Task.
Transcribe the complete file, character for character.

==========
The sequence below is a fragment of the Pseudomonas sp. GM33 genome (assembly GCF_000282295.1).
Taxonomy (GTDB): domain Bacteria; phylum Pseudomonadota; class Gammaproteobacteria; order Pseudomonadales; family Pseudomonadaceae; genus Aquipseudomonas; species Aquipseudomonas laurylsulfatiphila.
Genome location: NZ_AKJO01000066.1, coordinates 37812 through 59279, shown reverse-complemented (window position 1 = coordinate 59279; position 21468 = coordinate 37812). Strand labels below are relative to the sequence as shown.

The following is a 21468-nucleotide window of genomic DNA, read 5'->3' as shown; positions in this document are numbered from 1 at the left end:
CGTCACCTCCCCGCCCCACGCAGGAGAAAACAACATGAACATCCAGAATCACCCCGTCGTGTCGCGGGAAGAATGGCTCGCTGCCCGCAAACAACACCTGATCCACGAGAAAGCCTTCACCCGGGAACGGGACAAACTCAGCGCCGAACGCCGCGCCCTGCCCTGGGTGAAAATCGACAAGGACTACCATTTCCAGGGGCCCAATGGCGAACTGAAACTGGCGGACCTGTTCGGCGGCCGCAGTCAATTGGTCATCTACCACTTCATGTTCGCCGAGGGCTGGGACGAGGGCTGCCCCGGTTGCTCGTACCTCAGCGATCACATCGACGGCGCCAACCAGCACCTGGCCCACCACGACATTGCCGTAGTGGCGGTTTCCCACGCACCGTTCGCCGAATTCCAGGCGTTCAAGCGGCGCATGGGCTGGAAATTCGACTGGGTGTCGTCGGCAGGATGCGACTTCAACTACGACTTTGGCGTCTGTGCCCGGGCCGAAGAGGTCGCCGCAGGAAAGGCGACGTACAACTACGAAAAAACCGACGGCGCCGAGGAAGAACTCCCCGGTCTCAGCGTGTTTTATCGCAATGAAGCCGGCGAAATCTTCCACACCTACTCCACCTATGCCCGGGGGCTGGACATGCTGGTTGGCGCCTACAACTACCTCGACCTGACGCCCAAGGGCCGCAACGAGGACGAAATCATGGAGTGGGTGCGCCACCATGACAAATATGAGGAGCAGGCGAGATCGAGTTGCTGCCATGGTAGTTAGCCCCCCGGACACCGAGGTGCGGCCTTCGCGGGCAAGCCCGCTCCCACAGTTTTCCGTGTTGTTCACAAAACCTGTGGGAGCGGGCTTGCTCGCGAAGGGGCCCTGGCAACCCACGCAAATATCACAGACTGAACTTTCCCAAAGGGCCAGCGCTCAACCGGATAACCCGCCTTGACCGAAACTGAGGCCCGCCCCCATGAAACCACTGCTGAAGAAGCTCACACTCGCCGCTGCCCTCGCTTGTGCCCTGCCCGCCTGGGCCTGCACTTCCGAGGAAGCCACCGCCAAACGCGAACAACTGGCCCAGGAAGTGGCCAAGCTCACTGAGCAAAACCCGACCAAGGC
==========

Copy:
The sequence below is a fragment of the Pseudomonas sp. GM33 genome (assembly GCF_000282295.1).
Taxonomy (GTDB): domain Bacteria; phylum Pseudomonadota; class Gammaproteobacteria; order Pseudomonadales; family Pseudomonadaceae; genus Aquipseudomonas; species Aquipseudomonas laurylsulfatiphila.
Genome location: NZ_AKJO01000066.1, coordinates 37812 through 59279, shown reverse-complemented (window position 1 = coordinate 59279; position 21468 = coordinate 37812). Strand labels below are relative to the sequence as shown.

The following is a 21468-nucleotide window of genomic DNA, read 5'->3' as shown; positions in this document are numbered from 1 at the left end:
CGTCACCTCCCCGCCCCACGCAGGAGAAAACAACATGAACATCCAGAATCACCCCGTCGTGTCGCGGGAAGAATGGCTCGCTGCCCGCAAACAACACCTGATCCACGAGAAAGCCTTCACCCGGGAACGGGACAAACTCAGCGCCGAACGCCGCGCCCTGCCCTGGGTGAAAATCGACAAGGACTACCATTTCCAGGGGCCCAATGGCGAACTGAAACTGGCGGACCTGTTCGGCGGCCGCAGTCAATTGGTCATCTACCACTTCATGTTCGCCGAGGGCTGGGACGAGGGCTGCCCCGGTTGCTCGTACCTCAGCGATCACATCGACGGCGCCAACCAGCACCTGGCCCACCACGACATTGCCGTAGTGGCGGTTTCCCACGCACCGTTCGCCGAATTCCAGGCGTTCAAGCGGCGCATGGGCTGGAAATTCGACTGGGTGTCGTCGGCAGGATGCGACTTCAACTACGACTTTGGCGTCTGTGCCCGGGCCGAAGAGGTCGCCGCAGGAAAGGCGACGTACAACTACGAAAAAACCGACGGCGCCGAGGAAGAACTCCCCGGTCTCAGCGTGTTTTATCGCAATGAAGCCGGCGAAATCTTCCACACCTACTCCACCTATGCCCGGGGGCTGGACATGCTGGTTGGCGCCTACAACTACCTCGACCTGACGCCCAAGGGCCGCAACGAGGACGAAATCATGGAGTGGGTGCGCCACCATGACAAATATGAGGAGCAGGCGAGATCGAGTTGCTGCCATGGTAGTTAGCCCCCCGGACACCGAGGTGCGGCCTTCGCGGGCAAGCCCGCTCCCACAGTTTTCCGTGTTGTTCACAAAACCTGTGGGAGCGGGCTTGCTCGCGAAGGGGCCCTGGCAACCCACGCAAATATCACAGACTGAACTTTCCCAAAGGGCCAGCGCTCAACCGGATAACCCGCCTTGACCGAAACTGAGGCCCGCCCCCATGAAACCACTGCTGAAGAAGCTCACACTCGCCGCTGCCCTCGCTTGTGCCCTGCCCGCCTGGGCCTGCACTTCCGAGGAAGCCACCGCCAAACGCGAACAACTGGCCCAGGAAGTGGCCAAGCTCACTGAGCAAAACCCGACCAAGGC